Tag Archives: World Book Day

Checha Primary School reader, Kenya

Favourite books and stories

As we get used to spending more time at home, many of us are taking the opportunity to read more books, enjoying the chance to escape, discover new ideas or even learn a new skill.

Here, readers across the world talk about some of their favourite books and what reading means to them.

 

Shayma, 9, Syrian refugee in Lebanon

 

Reading at a library in Lebanon
Children enjoy a reading activity at a library in Lebanon

I like it when the teacher takes us to the library to read. I forget about the war and that I live in a tent.

Arita, 10, Rwanda

 

Arita and friends reading
Arita (right) reads with two friends at the library

I read a picture book about an airplane and it opened up my eyes to the career that I want to pursue when I grow up.

Tobias, prisoner, Kenya

 

Prisoners in Kenya
Prisoners using books in a class in Kenya

Libraries equip you with relevant knowledge of what is happening around us.

Dala, 11, Aida Refugee Camp, West Bank

 

Dala
Dala and her favourite book Where To?

When I read this story, I imagined myself travelling to all the places the writer describes.

Austin, 6, Kenya

 

Austin
Austin

It is the joyous power of picture books that made me into the young writer and painter that I am today.

Jamia, 16, Uganda

 

Jamia
Jamia in her school library with some of the books she likes reading there

Before we had a library, I had learning from the teacher but now I can learn things for myself.

Christian, 6, Rwanda

 

Christian
Christian

I have always wanted to see a lion but I have never visited a national park. When I come to the library, I can find books where I can see pictures of lions and all the animals that live in a park. Now I say the library is my nearest park that I can visit.

Winnie, 19, Rwanda

 

Winnie
Winnie reading in the library

‘Born A Crime’ by Trevor Noah and ‘I Am Malala’ taught me to never give up even though things seem to be so hard.

Raghad, volunteer librarian, West Bank

 

Raghad
Raghad (far right) with some of the children at her library

Every time I read ‘Each Kindness’ to the children, they tell me they don’t want to miss a chance to be kind to others and this lights something inside me.

Sarah, 12, Kenya

‘Olympic Promise’ is about a boy who love running, which was a talent in him. He became famous after achieving a lot. I kept trying to be like him and know what I was good at until I realised I was good at singing. One day I will excel in music.

 

Many thanks to everyone who contributed to this blog!

These quotes and book recommendations were originally published as part of our World Book Day celebrations in 2018. You can read the original article here.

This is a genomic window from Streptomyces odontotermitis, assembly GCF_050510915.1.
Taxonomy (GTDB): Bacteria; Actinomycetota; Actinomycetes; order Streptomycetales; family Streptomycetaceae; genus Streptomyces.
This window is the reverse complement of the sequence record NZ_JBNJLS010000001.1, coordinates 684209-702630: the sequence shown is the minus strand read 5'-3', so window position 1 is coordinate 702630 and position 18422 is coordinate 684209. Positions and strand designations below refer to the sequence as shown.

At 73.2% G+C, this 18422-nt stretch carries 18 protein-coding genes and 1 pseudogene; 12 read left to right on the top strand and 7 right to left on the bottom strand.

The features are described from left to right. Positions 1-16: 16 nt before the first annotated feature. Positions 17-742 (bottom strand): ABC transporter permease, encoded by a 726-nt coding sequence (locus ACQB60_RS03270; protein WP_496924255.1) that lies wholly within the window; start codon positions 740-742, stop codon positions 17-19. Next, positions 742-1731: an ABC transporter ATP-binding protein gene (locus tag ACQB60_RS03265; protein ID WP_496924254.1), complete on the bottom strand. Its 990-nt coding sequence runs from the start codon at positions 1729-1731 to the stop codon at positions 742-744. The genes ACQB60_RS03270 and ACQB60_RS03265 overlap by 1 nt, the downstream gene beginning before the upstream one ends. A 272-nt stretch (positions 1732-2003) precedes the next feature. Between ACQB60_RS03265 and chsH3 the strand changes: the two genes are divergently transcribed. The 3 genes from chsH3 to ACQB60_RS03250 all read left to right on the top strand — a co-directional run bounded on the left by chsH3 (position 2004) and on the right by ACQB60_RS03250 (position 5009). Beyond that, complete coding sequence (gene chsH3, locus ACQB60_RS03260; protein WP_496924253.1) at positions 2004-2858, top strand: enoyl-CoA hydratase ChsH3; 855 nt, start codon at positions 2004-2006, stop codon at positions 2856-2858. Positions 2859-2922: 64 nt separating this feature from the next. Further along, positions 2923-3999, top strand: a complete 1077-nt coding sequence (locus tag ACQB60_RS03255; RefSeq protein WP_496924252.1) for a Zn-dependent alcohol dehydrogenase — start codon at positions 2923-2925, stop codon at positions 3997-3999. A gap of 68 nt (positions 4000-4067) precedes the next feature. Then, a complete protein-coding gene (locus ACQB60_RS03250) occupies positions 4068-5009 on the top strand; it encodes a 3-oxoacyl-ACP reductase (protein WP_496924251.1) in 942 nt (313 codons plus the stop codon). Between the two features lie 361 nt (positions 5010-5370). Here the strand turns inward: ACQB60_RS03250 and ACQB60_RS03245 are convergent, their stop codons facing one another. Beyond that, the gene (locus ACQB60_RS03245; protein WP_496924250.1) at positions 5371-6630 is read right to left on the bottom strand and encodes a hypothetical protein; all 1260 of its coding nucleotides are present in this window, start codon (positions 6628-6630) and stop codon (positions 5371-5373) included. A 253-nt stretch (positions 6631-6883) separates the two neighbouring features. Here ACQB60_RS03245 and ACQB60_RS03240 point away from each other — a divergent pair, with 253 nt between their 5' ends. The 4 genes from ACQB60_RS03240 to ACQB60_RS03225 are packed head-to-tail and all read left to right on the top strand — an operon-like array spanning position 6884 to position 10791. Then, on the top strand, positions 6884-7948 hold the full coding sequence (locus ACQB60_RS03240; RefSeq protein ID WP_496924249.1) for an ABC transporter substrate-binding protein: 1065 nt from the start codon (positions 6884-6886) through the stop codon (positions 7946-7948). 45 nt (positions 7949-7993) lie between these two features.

Reading activity in Uganda

Enjoying stories across the world

The books that supporters like you help to send are loved by children across the world!

Here, we’ve gathered together some of their favourite reads which they shared with us to mark World Book Day on the 5th March:

 

Reading can open up a whole new world to the reader, you can become whoever you want to be – a pirate, a spy, a princess, or an animal. By reading you can travel, explore new worlds, and go on adventures. All that is possible just by opening up a book.

– Clarissa, Street Children Empowerment Foundation, Ghana.

 

Thimpu, Bhutan

Bhutan book club

 

Keen young readers in Thimpu, Bhutan, love visiting their local READ Model Centre after school where Ms. Yangcen leads read aloud sessions. Recently, she read I Love Mum with the Very Hungry Caterpillar.

 

Dandora, Nairobi, Kenya

Enjoying books at DADREG's library in Nairobi

 

In Nairobi’s Dandora slum in Kenya, the community library run by our partner DADREG is a place that children love to visit to share stories. It’s a place that keeps them busy away from the local landfill site where many of them often join their families to sift for items to sell to make ends meet:

Reading storybooks puts smiles on our faces and books make learning exciting!

Ghana

Enjoying books in Ghana

 

In Ghana, the kids at the schools and libraries supported by our partner Rainbow Trust love to read all sorts of books; here they show off just a few of them!

We love reading these books because they are colourful and packed full of fun! Some of the books, like Samson: The Mighty Flee and The Wildest Cowboy encourage the children that with perseverance, they can succeed.

Mathare, Nairobi, Kenya

The kids who read at Mathare Youth Sport Association’s (MYSA) libraries in the Mathare slum in Nairobi, Kenya, are lucky enough to have lots of staff and volunteers who read all sorts of stories with them.

Sharing stories at MYSA in Kenya

 

At MYSA’s Mathare North Library the kids recently listened to Librarian Stephen reading We Could Help: